4. Anna on June 8, 2004 at 2:01 pm

    I don’t believe one single “talk” will do it in today’s world. With my daughters (now 12 and 15) I started with the very basics when they were about 5 and just added more information bit by bit when I thought they were ready. I tried to combine the anatomical aspects, shall we say, with the moral and religious issues. But you can’t gloss over the physical things—I think it took three or four talks (at least one with diagrams!) for my girls to grasp the concept of menstruation, for example.

    I used to volunteer at the elementary school and I’ll tell you that the kids on the playground were certainly talking about sex by the 3rd grade. Some girls hit puberty by that age now. I think they need to have the information sooner rather than later to combat the conflicting messages they will get from their peers.

  5. Kingsley on June 8, 2004 at 2:20 pm

    Anna: Yes, it seems the modern parent’s responsibility has more to do with countering bad ideas about sex (e.g. as provided by the Disney Channel of all places) with good ideas about sex, rather than simply technical info. about sex, which can be heard on any playground.

  6. Measure on June 8, 2004 at 4:33 pm

    I was married to a woman who suffered from childhood sexual abuse from a step-grandfather. Based on this experience it is my theory that children should be told as much about sex as they can understand, as soon as possible.

    In my ex-wife’s case, the sex talk would have helped her to understand why her grandfather was doing what he was, and given her more tools to tell her parents about it.

    As it was, the abuse went on for a year before her parents found out about it by finding pictures of the activities.

  7. Matt Jacobsen on June 8, 2004 at 4:57 pm

    I’ll second Anna’s comment about going in stages. A simple familiarity with anatomy can come as soon as a child learns all the body parts, but it doesn’t have to include sex. Be ready to answer questions in an honest way, while letting your child determine how detailed to get by their further questions.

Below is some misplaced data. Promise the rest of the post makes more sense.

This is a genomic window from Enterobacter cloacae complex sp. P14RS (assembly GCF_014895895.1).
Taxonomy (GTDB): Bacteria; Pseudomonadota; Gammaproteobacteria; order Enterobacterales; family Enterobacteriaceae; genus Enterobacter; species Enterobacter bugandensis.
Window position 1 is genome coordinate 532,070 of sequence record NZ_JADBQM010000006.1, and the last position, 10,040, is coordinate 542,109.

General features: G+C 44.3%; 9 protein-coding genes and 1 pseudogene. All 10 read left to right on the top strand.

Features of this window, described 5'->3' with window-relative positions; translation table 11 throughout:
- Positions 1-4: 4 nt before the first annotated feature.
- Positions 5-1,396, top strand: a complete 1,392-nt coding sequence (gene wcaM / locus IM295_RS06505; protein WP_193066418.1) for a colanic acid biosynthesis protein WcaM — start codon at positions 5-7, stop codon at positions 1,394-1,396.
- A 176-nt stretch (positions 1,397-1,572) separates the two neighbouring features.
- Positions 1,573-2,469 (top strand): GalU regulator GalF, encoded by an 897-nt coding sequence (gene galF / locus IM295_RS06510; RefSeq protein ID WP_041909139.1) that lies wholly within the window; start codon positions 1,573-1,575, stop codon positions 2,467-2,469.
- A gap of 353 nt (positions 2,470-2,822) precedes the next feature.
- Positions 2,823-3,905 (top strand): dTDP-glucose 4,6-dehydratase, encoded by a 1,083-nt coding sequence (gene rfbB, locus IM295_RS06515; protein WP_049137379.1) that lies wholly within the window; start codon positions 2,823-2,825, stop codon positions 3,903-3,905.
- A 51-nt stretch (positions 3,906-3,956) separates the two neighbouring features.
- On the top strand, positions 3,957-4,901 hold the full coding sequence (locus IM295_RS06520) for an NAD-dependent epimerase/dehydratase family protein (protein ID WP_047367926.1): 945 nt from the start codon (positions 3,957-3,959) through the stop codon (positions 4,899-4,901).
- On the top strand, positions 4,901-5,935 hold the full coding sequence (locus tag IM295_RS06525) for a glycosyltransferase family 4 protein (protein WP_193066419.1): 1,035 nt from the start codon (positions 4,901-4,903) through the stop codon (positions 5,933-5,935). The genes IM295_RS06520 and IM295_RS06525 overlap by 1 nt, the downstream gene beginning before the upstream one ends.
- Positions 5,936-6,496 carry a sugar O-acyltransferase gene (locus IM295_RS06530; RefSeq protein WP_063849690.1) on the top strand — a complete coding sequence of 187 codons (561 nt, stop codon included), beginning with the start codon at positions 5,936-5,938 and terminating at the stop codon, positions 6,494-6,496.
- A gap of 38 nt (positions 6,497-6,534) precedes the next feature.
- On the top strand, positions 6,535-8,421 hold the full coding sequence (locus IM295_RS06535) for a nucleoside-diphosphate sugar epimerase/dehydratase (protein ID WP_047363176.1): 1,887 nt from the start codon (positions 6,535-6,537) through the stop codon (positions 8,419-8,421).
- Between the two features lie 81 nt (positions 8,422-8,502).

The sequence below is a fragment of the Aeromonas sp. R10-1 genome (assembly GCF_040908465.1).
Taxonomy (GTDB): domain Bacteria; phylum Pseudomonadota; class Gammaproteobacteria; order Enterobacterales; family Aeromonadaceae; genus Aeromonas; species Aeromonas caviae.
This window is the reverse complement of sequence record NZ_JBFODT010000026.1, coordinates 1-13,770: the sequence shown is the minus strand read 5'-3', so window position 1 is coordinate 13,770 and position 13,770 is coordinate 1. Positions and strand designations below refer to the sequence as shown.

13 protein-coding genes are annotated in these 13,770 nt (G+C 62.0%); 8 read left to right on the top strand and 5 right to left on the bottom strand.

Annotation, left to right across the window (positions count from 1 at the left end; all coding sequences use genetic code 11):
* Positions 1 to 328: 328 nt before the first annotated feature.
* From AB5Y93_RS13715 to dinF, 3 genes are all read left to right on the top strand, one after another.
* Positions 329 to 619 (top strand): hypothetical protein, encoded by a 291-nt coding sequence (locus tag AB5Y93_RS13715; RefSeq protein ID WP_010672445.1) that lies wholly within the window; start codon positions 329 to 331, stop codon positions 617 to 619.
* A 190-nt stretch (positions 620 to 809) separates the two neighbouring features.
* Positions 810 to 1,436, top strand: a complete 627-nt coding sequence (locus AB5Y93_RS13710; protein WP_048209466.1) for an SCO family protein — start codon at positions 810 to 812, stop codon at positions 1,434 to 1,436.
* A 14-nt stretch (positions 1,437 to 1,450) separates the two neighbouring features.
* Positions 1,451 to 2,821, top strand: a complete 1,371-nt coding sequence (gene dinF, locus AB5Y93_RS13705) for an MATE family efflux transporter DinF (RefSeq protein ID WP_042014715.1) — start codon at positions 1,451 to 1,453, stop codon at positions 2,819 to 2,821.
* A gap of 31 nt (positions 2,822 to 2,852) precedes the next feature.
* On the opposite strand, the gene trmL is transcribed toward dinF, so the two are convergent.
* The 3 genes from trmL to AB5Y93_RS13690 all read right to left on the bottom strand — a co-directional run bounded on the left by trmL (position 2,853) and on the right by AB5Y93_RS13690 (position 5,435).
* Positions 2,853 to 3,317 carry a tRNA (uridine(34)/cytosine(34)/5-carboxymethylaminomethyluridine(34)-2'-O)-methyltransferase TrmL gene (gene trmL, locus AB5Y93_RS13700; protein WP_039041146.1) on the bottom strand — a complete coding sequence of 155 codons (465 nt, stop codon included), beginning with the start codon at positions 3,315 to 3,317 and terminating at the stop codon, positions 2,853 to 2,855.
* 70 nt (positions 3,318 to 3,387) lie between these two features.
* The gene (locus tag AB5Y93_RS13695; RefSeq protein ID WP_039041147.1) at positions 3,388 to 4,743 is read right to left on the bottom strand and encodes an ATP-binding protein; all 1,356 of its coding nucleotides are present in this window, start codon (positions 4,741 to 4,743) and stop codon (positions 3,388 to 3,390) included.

I feel that it is also important to keep tabs on what your child talks about with friends. Children don’t always come to you first with questions, and once the subject comes up I don’t know how you can make it just go away. I am all too aware of the dirty jokes my friends told around the lunch table, or the magazine someone would find and share, starting in the 2nd grade (in SLC of all places). This was several years before any sex talk with parents. It was pretty ridiculous when the time came for the maturation program at school or the talk with dad.

  8. Nathan on June 8, 2004 at 5:14 pm

    Mebbe I was in a particularly Gentile environment, but when I came home from school in first grade spouting helf-truths I’d learned on the playground, my parents scrambled to make up for it. Unfortunately, my father was WAAAY too serious — it was more like being called to the principal’s office.

    So with my kids, I start telling them when they’re six, before they hit first grade. I say “start telling them,” because obviously it’s a long learning process to really understand it all (I’m still learning!), but the gist of the first sit-down about it — with both me and my wife, which I think is important — is “Sex makes baby. It’s a great thing. But we don’t make fun of it, just like we don’t make fun of Jesus.”